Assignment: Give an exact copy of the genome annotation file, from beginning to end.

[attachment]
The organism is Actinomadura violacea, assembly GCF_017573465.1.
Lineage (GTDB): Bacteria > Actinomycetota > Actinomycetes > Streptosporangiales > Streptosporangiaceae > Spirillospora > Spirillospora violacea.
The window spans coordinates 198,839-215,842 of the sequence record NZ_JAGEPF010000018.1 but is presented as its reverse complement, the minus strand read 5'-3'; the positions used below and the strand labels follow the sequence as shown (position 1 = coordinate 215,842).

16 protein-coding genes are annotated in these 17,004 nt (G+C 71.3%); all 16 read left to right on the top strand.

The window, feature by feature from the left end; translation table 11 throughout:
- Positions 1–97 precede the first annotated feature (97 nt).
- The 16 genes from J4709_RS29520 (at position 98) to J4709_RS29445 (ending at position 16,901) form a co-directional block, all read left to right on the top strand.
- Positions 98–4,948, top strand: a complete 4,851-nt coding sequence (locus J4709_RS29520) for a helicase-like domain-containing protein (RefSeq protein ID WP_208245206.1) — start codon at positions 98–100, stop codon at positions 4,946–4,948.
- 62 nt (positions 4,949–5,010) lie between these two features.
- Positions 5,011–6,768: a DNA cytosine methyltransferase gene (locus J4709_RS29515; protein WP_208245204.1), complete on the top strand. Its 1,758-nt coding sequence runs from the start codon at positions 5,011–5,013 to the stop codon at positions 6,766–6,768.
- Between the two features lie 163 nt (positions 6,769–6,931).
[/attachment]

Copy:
The organism is Actinomadura violacea, assembly GCF_017573465.1.
Lineage (GTDB): Bacteria > Actinomycetota > Actinomycetes > Streptosporangiales > Streptosporangiaceae > Spirillospora > Spirillospora violacea.
The window spans coordinates 198,839-215,842 of the sequence record NZ_JAGEPF010000018.1 but is presented as its reverse complement, the minus strand read 5'-3'; the positions used below and the strand labels follow the sequence as shown (position 1 = coordinate 215,842).

16 protein-coding genes are annotated in these 17,004 nt (G+C 71.3%); all 16 read left to right on the top strand.

The window, feature by feature from the left end; translation table 11 throughout:
- Positions 1–97 precede the first annotated feature (97 nt).
- The 16 genes from J4709_RS29520 (at position 98) to J4709_RS29445 (ending at position 16,901) form a co-directional block, all read left to right on the top strand.
- Positions 98–4,948, top strand: a complete 4,851-nt coding sequence (locus J4709_RS29520) for a helicase-like domain-containing protein (RefSeq protein ID WP_208245206.1) — start codon at positions 98–100, stop codon at positions 4,946–4,948.
- 62 nt (positions 4,949–5,010) lie between these two features.
- Positions 5,011–6,768: a DNA cytosine methyltransferase gene (locus J4709_RS29515; protein WP_208245204.1), complete on the top strand. Its 1,758-nt coding sequence runs from the start codon at positions 5,011–5,013 to the stop codon at positions 6,766–6,768.
- Between the two features lie 163 nt (positions 6,769–6,931).